Link to Pubmed [PMID] – 12738604
Am J Respir Crit Care Med 2003 Jul; 168(2): 158-64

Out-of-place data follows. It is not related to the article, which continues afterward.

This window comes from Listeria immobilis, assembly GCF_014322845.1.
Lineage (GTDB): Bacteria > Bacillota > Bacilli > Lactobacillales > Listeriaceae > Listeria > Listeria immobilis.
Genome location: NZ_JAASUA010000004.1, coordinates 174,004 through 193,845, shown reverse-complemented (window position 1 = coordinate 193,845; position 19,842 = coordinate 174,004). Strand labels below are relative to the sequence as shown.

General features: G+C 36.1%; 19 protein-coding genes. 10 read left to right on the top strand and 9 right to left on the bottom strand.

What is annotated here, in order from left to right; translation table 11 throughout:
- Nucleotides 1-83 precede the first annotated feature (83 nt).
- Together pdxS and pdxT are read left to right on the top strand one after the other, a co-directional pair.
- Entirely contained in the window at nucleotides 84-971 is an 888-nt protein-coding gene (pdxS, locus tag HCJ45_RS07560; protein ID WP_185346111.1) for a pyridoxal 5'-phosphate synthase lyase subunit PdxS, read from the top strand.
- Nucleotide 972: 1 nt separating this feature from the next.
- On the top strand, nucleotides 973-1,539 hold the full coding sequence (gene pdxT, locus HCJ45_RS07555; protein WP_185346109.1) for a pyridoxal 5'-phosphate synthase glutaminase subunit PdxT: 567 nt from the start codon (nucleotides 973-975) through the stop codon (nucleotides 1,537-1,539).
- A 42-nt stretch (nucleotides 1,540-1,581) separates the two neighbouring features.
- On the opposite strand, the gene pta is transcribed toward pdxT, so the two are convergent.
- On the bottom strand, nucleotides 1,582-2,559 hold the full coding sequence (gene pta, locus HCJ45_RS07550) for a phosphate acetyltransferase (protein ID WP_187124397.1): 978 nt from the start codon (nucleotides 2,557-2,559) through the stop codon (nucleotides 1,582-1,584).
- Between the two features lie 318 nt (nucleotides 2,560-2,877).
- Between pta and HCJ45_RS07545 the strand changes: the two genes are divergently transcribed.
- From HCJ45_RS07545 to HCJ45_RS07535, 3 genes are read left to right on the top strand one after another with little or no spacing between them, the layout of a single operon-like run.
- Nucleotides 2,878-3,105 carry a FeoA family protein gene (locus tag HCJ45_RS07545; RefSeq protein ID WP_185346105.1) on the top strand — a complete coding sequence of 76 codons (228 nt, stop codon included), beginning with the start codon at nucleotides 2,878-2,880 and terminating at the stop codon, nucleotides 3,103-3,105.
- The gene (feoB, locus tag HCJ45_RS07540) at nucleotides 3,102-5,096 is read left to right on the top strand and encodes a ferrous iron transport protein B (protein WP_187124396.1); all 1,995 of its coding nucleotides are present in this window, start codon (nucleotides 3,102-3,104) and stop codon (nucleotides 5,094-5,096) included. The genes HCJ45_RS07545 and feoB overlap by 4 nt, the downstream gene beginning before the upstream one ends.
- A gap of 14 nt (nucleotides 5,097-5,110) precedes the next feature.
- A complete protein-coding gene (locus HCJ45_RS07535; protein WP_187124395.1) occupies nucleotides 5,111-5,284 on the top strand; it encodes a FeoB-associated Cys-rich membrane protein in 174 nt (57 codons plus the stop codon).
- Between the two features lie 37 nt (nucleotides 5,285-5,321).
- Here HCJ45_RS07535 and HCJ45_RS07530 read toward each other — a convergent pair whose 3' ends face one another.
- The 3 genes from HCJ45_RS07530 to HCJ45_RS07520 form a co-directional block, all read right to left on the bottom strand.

Major trauma is associated with a decreased capacity of patients’ leukocytes to produce proinflammatory cytokines on in vitro stimulation. We studied leukocytes from 48 patients with trauma and showed that this hyporeactivity was restricted to gram-negative bacteria, Escherichia coli endotoxin, and unmethylated bacterial DNA, whereas Leptospira interrogans endotoxin-induced tumor necrosis factor production was similar to that observed with healthy donors. As well, tumor necrosis factor and interleukin-6 production in response to gram-positive bacteria was not altered. The expression of toll-like receptor (TLR) 2 was not reduced on patients’ monocytes as compared with healthy control subjects, whereas that of TLR4 was reduced. However, the hyporeactivity to gram-negative bacteria and E. coli endotoxin cannot be fully explained by the downregulation of TLR4. Indeed, unlike proinflammatory cytokines, after stimulation with these microbial products the release of antiinflammatory cytokines was increased as compared with healthy control subjects. The increased interleukin-10 production was analyzed in terms of intracellular signaling in peripheral blood mononuclear cells from patients with trauma: our results suggest the involvement of p38 mitogen-activated protein kinase, Sp-1 transcription factor, heterotrimeric Gi protein, and phosphatidylinositol-3′-kinase. In conclusion, the immunodysregulation described for patients with trauma is not a generalized phenomenon but depends on the stimulus and the signaling pathway.